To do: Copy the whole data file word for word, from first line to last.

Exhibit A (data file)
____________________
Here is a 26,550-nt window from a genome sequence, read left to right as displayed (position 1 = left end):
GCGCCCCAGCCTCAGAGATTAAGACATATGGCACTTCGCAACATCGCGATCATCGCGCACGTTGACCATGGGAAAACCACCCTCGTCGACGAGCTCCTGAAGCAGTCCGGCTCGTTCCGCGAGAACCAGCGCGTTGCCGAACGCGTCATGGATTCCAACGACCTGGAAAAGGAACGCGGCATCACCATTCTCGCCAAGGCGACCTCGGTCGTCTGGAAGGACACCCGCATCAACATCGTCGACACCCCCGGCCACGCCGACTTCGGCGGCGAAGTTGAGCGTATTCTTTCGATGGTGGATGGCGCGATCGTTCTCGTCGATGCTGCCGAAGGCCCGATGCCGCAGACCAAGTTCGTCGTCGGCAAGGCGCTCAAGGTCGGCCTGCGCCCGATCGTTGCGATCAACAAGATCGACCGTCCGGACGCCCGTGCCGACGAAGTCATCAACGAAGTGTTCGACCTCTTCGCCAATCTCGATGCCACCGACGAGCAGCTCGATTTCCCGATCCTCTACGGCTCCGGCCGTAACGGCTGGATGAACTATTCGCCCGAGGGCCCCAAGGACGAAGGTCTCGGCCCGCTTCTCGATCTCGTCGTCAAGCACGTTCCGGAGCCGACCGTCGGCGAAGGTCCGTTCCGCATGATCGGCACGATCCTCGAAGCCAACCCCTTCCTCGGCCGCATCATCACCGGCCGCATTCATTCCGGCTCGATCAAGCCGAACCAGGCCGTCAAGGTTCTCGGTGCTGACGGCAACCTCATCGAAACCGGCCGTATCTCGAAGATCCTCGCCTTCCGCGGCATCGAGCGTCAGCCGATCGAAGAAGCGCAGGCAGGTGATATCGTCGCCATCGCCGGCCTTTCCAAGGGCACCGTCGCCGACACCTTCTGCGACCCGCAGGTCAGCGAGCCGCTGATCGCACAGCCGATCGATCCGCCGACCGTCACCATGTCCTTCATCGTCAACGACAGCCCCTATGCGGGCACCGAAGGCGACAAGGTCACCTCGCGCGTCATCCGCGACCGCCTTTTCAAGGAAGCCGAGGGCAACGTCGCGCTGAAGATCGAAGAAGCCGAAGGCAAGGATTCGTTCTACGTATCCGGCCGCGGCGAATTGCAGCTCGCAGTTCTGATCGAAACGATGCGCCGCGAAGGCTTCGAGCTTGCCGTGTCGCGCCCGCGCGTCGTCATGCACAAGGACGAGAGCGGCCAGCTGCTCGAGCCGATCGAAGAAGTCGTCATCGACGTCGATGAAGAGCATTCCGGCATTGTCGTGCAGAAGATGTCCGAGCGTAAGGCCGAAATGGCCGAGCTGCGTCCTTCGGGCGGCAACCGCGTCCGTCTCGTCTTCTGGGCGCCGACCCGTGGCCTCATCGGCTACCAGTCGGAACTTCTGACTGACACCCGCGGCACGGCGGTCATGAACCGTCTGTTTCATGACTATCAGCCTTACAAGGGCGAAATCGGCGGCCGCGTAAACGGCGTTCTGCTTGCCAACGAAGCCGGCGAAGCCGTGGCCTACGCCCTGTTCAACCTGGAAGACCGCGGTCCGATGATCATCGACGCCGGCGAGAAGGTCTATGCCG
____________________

Here is a 26,550-nt window from a genome sequence, read left to right as displayed (position 1 = left end):
GCGCCCCAGCCTCAGAGATTAAGACATATGGCACTTCGCAACATCGCGATCATCGCGCACGTTGACCATGGGAAAACCACCCTCGTCGACGAGCTCCTGAAGCAGTCCGGCTCGTTCCGCGAGAACCAGCGCGTTGCCGAACGCGTCATGGATTCCAACGACCTGGAAAAGGAACGCGGCATCACCATTCTCGCCAAGGCGACCTCGGTCGTCTGGAAGGACACCCGCATCAACATCGTCGACACCCCCGGCCACGCCGACTTCGGCGGCGAAGTTGAGCGTATTCTTTCGATGGTGGATGGCGCGATCGTTCTCGTCGATGCTGCCGAAGGCCCGATGCCGCAGACCAAGTTCGTCGTCGGCAAGGCGCTCAAGGTCGGCCTGCGCCCGATCGTTGCGATCAACAAGATCGACCGTCCGGACGCCCGTGCCGACGAAGTCATCAACGAAGTGTTCGACCTCTTCGCCAATCTCGATGCCACCGACGAGCAGCTCGATTTCCCGATCCTCTACGGCTCCGGCCGTAACGGCTGGATGAACTATTCGCCCGAGGGCCCCAAGGACGAAGGTCTCGGCCCGCTTCTCGATCTCGTCGTCAAGCACGTTCCGGAGCCGACCGTCGGCGAAGGTCCGTTCCGCATGATCGGCACGATCCTCGAAGCCAACCCCTTCCTCGGCCGCATCATCACCGGCCGCATTCATTCCGGCTCGATCAAGCCGAACCAGGCCGTCAAGGTTCTCGGTGCTGACGGCAACCTCATCGAAACCGGCCGTATCTCGAAGATCCTCGCCTTCCGCGGCATCGAGCGTCAGCCGATCGAAGAAGCGCAGGCAGGTGATATCGTCGCCATCGCCGGCCTTTCCAAGGGCACCGTCGCCGACACCTTCTGCGACCCGCAGGTCAGCGAGCCGCTGATCGCACAGCCGATCGATCCGCCGACCGTCACCATGTCCTTCATCGTCAACGACAGCCCCTATGCGGGCACCGAAGGCGACAAGGTCACCTCGCGCGTCATCCGCGACCGCCTTTTCAAGGAAGCCGAGGGCAACGTCGCGCTGAAGATCGAAGAAGCCGAAGGCAAGGATTCGTTCTACGTATCCGGCCGCGGCGAATTGCAGCTCGCAGTTCTGATCGAAACGATGCGCCGCGAAGGCTTCGAGCTTGCCGTGTCGCGCCCGCGCGTCGTCATGCACAAGGACGAGAGCGGCCAGCTGCTCGAGCCGATCGAAGAAGTCGTCATCGACGTCGATGAAGAGCATTCCGGCATTGTCGTGCAGAAGATGTCCGAGCGTAAGGCCGAAATGGCCGAGCTGCGTCCTTCGGGCGGCAACCGCGTCCGTCTCGTCTTCTGGGCGCCGACCCGTGGCCTCATCGGCTACCAGTCGGAACTTCTGACTGACACCCGCGGCACGGCGGTCATGAACCGTCTGTTTCATGACTATCAGCCTTACAAGGGCGAAATCGGCGGCCGCGTAAACGGCGTTCTGCTTGCCAACGAAGCCGGCGAAGCCGTGGCCTACGCCCTGTTCAACCTGGAAGACCGCGGTCCGATGATCATCGACGCCGGCGAGAAGGTCTATGCCG